Internal displacement causes migration across borders:

  • In Bangladesh, hundreds of thousands are routinely uprooted by coastal flooding and river erosion. Desertification in West Africa has empowered terrorists and displaced more than 4 million people. Rising sea levels in the Pacific and Oceania islands, where 1 in 10 have migrated in the past decade, leave residents trapped or threaten their very statehood. In America, thousands displaced by Hurricane Maria still have no housing (Black, 2019).
  • Around the world, approximately 1 in 45 children are on the move. Nearly 50 million children have migrated across borders or been forcibly displaced within their own countries. Climate-related events and impacts already contribute to these staggering numbers and they are expected to grow (Black, 2019).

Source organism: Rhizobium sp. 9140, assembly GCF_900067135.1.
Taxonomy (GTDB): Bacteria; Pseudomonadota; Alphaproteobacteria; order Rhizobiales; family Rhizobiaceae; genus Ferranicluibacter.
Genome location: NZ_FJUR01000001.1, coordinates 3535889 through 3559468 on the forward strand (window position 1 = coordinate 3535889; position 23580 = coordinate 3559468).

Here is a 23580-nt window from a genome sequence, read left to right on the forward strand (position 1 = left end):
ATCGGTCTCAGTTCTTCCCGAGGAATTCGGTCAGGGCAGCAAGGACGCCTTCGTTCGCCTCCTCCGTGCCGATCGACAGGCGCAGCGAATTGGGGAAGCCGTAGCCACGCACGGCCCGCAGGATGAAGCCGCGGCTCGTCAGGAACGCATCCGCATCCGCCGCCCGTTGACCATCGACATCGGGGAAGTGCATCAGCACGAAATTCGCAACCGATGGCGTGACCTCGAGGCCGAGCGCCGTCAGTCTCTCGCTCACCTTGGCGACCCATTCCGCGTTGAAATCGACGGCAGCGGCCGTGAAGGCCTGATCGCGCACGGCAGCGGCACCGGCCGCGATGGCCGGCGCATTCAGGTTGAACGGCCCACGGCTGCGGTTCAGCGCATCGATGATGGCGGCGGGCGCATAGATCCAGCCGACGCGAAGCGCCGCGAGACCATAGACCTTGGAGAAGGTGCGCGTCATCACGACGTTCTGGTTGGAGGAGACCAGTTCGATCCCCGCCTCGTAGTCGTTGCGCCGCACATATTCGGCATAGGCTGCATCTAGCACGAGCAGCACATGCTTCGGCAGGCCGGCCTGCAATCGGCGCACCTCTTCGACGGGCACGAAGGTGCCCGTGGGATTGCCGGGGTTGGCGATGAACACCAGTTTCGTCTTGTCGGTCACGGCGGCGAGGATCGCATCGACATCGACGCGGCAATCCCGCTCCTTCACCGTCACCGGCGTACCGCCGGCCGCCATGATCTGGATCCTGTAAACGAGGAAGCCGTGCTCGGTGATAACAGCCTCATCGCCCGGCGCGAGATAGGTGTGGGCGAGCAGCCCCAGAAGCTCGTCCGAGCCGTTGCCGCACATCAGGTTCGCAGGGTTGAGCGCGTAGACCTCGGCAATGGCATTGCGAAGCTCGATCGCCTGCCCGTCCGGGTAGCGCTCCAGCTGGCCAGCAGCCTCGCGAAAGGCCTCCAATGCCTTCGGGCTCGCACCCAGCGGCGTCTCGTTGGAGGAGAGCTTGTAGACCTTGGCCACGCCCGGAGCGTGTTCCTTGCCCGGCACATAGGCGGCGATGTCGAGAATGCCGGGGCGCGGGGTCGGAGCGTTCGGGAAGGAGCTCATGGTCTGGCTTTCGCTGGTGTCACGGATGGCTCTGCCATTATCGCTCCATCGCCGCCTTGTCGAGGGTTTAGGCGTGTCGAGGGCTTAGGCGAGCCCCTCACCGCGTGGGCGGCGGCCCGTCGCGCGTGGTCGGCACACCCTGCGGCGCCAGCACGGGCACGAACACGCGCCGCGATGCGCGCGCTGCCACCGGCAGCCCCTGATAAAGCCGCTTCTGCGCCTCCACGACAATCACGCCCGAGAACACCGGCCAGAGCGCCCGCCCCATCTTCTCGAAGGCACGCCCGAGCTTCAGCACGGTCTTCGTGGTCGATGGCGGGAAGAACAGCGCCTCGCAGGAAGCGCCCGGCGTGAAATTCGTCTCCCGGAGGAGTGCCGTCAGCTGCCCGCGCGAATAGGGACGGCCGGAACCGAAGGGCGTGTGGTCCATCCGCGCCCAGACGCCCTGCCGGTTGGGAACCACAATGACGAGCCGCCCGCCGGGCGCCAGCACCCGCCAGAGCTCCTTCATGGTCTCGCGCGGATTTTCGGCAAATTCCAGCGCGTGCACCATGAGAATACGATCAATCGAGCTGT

Solutions to Protect Child Climate Refugees

  • Forced migration will require international solutions and institutional arrangements to support those needing to move. It is necessary to ensure the rights of children and vulnerable families are protected and preserved.
  • Taking urgent action on climate change is required from states to preserve the environment in order for present and future generations to enjoy. 
  • Developing and issuing a special humanitarian visa would allow states to incorporate broader humanitarian grounds including climate related movement which will create a safe legal route for climate refugees (Climate News Network, 2017).